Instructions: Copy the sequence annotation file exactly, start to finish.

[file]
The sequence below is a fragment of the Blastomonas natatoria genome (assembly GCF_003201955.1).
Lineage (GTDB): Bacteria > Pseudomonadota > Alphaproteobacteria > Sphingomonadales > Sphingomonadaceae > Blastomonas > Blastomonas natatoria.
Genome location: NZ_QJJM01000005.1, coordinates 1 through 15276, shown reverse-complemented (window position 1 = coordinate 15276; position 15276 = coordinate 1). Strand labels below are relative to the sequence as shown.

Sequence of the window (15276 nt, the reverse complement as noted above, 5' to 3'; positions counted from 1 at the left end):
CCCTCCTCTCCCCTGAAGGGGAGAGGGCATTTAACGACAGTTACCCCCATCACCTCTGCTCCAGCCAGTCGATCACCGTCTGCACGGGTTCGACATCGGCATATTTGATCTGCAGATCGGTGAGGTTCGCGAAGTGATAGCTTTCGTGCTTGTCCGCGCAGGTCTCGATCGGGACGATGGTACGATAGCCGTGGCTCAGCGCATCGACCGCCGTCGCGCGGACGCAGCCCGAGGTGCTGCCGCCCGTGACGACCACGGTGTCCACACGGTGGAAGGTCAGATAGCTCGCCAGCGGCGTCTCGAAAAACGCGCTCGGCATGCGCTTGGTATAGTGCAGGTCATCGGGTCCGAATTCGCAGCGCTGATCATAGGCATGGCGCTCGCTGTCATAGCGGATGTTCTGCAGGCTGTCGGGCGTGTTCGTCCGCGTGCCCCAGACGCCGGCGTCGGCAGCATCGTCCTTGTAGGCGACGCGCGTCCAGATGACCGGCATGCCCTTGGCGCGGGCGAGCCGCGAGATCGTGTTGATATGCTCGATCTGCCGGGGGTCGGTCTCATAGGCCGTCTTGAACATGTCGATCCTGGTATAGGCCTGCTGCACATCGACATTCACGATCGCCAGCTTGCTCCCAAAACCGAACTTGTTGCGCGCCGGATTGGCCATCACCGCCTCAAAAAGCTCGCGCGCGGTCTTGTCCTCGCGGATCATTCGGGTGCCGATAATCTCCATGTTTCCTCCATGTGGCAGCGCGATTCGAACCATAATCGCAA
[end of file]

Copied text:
The sequence below is a fragment of the Blastomonas natatoria genome (assembly GCF_003201955.1).
Lineage (GTDB): Bacteria > Pseudomonadota > Alphaproteobacteria > Sphingomonadales > Sphingomonadaceae > Blastomonas > Blastomonas natatoria.
Genome location: NZ_QJJM01000005.1, coordinates 1 through 15276, shown reverse-complemented (window position 1 = coordinate 15276; position 15276 = coordinate 1). Strand labels below are relative to the sequence as shown.

Sequence of the window (15276 nt, the reverse complement as noted above, 5' to 3'; positions counted from 1 at the left end):
CCCTCCTCTCCCCTGAAGGGGAGAGGGCATTTAACGACAGTTACCCCCATCACCTCTGCTCCAGCCAGTCGATCACCGTCTGCACGGGTTCGACATCGGCATATTTGATCTGCAGATCGGTGAGGTTCGCGAAGTGATAGCTTTCGTGCTTGTCCGCGCAGGTCTCGATCGGGACGATGGTACGATAGCCGTGGCTCAGCGCATCGACCGCCGTCGCGCGGACGCAGCCCGAGGTGCTGCCGCCCGTGACGACCACGGTGTCCACACGGTGGAAGGTCAGATAGCTCGCCAGCGGCGTCTCGAAAAACGCGCTCGGCATGCGCTTGGTATAGTGCAGGTCATCGGGTCCGAATTCGCAGCGCTGATCATAGGCATGGCGCTCGCTGTCATAGCGGATGTTCTGCAGGCTGTCGGGCGTGTTCGTCCGCGTGCCCCAGACGCCGGCGTCGGCAGCATCGTCCTTGTAGGCGACGCGCGTCCAGATGACCGGCATGCCCTTGGCGCGGGCGAGCCGCGAGATCGTGTTGATATGCTCGATCTGCCGGGGGTCGGTCTCATAGGCCGTCTTGAACATGTCGATCCTGGTATAGGCCTGCTGCACATCGACATTCACGATCGCCAGCTTGCTCCCAAAACCGAACTTGTTGCGCGCCGGATTGGCCATCACCGCCTCAAAAAGCTCGCGCGCGGTCTTGTCCTCGCGGATCATTCGGGTGCCGATAATCTCCATGTTTCCTCCATGTGGCAGCGCGATTCGAACCATAATCGCAA